Everybody should have a Michael Hutchens in their life.
Who is he? A cop? Firefighter? Millionaire benefactor? Surgeon who donates his time? None of the above.
Hutchens is a former correction officer in Eastern Oregon who went on to work as a nurse’s assistant in Coos Bay before he was injured by a patient, forcing his early retirement.
So what makes him so special?
“He keeps me alive,” says Debi Feltner. “Every day he gives me hope, he makes me believe, he makes me smile. He is the greatest gift that anyone could hope for.”
Feltner is talking from her home in McMinnville, getting ready to ring in a new year that will once again be filled with cancer treatments and doctor appointments. It is a year that she is able to face because she has Michael in her life.
“Whenever I have doubts, whenever I think I can’t do this, he holds me and tells me that I can,” she says. “And I believe him.”
It was 40 years ago that they first met at his grandmother’s house. She was 14 and friend’s with Michael’s younger sister. He was 19.
“He seemed so much older than me,” she remembers. “Yet he was so wonderful even then.
But the age was a difference and they went their separate ways, not always in touch but never really being out of each other’s lives. They would see each other at gatherings. There were marriages – in her case kids, and grandkids – and divorce and death.
About four-and-a-half years ago, she had the urge to call his sister.
“I started asking about her brother and it turned out he was there and asking if she had heard from me,” says Debi. “So we started talking. He asked where I was living and showed up a little while later.
“We went out to dinner and talked and talked and finally expressed our true feelings for each other.”
And all was good.
“We were together,” she says. We were a couple and we were happy. And then, about a year-and-a-half later, I was in an accident and ended up in the hospital.”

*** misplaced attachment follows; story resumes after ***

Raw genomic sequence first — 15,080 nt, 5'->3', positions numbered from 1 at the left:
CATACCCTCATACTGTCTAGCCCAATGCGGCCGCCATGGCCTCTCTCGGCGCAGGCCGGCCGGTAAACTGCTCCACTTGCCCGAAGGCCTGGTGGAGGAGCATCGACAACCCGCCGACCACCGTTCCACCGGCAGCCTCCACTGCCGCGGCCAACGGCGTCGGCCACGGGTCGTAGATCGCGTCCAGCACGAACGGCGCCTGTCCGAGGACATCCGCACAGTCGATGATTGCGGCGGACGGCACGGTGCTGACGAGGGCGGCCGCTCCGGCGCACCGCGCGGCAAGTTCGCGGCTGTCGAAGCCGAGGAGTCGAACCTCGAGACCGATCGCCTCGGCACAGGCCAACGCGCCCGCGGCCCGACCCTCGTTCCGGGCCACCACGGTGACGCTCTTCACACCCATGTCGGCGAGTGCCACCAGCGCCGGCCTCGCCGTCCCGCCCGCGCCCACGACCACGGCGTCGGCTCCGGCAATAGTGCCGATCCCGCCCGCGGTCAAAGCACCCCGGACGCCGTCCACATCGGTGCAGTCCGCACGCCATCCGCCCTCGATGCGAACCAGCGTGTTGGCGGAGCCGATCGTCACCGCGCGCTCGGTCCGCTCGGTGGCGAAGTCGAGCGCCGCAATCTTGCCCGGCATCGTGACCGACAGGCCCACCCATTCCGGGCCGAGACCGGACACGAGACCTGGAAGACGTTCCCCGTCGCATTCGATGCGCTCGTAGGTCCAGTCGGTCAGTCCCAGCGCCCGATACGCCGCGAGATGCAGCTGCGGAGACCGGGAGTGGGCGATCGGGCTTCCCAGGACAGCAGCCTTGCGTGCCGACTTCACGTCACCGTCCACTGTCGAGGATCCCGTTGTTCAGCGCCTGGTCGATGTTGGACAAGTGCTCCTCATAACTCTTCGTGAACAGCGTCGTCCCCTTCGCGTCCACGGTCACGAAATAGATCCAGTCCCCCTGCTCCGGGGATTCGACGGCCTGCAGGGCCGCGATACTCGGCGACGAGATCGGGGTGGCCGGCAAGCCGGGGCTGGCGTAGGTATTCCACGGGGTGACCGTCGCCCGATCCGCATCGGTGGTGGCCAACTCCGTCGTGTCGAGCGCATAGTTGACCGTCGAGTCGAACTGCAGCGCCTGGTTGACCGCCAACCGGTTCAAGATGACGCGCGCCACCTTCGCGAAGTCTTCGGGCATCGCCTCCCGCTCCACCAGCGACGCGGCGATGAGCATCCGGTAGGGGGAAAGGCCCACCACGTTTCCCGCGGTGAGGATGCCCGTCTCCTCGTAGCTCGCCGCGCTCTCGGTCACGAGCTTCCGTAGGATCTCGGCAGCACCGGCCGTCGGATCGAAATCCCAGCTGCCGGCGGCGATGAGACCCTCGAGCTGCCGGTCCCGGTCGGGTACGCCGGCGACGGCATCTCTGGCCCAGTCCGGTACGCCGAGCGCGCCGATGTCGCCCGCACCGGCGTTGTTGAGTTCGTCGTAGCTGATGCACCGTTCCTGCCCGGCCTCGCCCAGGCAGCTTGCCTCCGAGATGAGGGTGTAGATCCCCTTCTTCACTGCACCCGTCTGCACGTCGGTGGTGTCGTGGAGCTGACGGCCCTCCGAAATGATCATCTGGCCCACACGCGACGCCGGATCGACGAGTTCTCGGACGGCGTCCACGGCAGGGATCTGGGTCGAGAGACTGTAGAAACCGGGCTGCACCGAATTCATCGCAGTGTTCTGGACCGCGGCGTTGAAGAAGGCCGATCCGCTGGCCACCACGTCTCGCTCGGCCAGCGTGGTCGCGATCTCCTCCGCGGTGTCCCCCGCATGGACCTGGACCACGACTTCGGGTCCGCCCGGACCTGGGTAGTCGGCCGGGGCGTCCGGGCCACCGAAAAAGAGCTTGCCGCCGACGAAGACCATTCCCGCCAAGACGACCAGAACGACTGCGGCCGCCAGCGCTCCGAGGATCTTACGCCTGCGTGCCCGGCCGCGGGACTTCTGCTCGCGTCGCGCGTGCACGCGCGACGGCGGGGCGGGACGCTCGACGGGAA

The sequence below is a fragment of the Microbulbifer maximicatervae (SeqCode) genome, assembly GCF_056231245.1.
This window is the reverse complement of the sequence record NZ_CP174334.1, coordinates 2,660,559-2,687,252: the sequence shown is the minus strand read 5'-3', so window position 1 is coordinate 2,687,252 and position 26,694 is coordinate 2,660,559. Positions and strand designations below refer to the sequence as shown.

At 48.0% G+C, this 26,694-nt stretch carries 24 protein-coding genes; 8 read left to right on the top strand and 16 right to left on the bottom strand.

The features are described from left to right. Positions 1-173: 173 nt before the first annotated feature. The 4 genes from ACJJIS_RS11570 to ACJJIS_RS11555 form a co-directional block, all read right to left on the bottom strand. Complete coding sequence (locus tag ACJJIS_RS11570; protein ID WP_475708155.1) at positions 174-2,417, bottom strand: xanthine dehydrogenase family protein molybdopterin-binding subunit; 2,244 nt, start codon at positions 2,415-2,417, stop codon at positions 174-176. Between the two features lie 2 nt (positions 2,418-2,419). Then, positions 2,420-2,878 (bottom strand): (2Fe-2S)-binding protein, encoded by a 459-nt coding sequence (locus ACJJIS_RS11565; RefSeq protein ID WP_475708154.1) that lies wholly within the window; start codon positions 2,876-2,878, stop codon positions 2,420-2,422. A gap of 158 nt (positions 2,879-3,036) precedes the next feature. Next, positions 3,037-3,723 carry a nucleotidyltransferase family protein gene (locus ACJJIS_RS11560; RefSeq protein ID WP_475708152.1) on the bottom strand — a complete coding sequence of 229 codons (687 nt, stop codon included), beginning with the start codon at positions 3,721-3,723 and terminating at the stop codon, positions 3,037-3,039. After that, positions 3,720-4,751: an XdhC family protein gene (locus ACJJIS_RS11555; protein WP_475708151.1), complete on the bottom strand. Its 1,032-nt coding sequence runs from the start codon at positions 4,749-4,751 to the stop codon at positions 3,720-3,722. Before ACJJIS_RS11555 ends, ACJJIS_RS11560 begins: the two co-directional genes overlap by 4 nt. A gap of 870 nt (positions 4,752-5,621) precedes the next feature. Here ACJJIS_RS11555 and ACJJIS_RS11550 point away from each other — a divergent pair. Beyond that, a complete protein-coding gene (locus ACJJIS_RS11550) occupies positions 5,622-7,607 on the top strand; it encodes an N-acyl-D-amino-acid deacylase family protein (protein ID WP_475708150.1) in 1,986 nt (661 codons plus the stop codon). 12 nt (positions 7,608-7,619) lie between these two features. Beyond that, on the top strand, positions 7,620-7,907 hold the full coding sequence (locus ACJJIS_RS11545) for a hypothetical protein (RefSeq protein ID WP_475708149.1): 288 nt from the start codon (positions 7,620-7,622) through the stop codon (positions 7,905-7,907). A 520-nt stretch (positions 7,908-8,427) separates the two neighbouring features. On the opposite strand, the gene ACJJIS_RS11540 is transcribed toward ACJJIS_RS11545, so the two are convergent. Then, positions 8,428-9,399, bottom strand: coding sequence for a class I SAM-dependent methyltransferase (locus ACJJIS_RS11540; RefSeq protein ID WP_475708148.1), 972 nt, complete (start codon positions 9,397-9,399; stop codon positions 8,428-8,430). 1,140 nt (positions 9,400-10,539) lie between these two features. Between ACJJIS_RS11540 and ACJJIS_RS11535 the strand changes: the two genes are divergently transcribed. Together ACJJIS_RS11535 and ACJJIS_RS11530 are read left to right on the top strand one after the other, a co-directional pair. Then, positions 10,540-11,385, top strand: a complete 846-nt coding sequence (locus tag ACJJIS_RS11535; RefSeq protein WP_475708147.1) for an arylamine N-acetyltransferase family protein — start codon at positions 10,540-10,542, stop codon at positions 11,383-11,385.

She was there five days and says every day Michael was at her side, bringing her fresh fruit and offering her comfort.
“On my last day in the hospital, I was told I had cancer.”
Doctors explained to her that she had cancer in her back and bones and that she would need chemo, followed by 12 weeks of radiation. Debi says that after the shock was over, all she wanted to do was cry but Michael held her close and said he would be there every step of the way.
“Because in the accident, I had injured my back, it made the radiation so much more painful,” she says. “I was in and out of the hospital and I was really sick.
“During all this I told Michael he could back out of the relationship if he wanted. I did not want to be a burden to him.”
He stayed with her.
“Michael would not let me give up,” she says. “He always encourages me to keep fighting. He comes to my appointments, he talks to my doctors. Thanks to his training as a nurse’s assistant, he makes sure that I understand everything that’s going on.”
And Debi says that it’s not just her that he is helping.
“He makes me laugh,” she says. “And he’ll get the nurses to laugh and pretty soon he’ll have the whole clinic laughing.
“He loves making people smile and laugh.”
And with his help, she made it through.
“He was so proud of me,” she says. “I told him I could do it because of him. There were so many times he could have just walked away and he stayed with me.”
This past August they got bad news.
“The cancer had come back,” she says. “It spread to my spine, my ribs, my skull. And I had to start chemo again. And Michael has been with me every step of the way.”
She says that he spends so much of his time thinking of ways to make her life better – from arranging for a special parking space closer to her apartment to getting her new carpet, getting her apartment painted, staying with her.
“He treats me like I matter,” she says. “He cherishes me. With him in my life, I believe anything is possible. I believe in love and what love can do.”
Who is Michael Hutchens?
“He is my hero,” says Debi.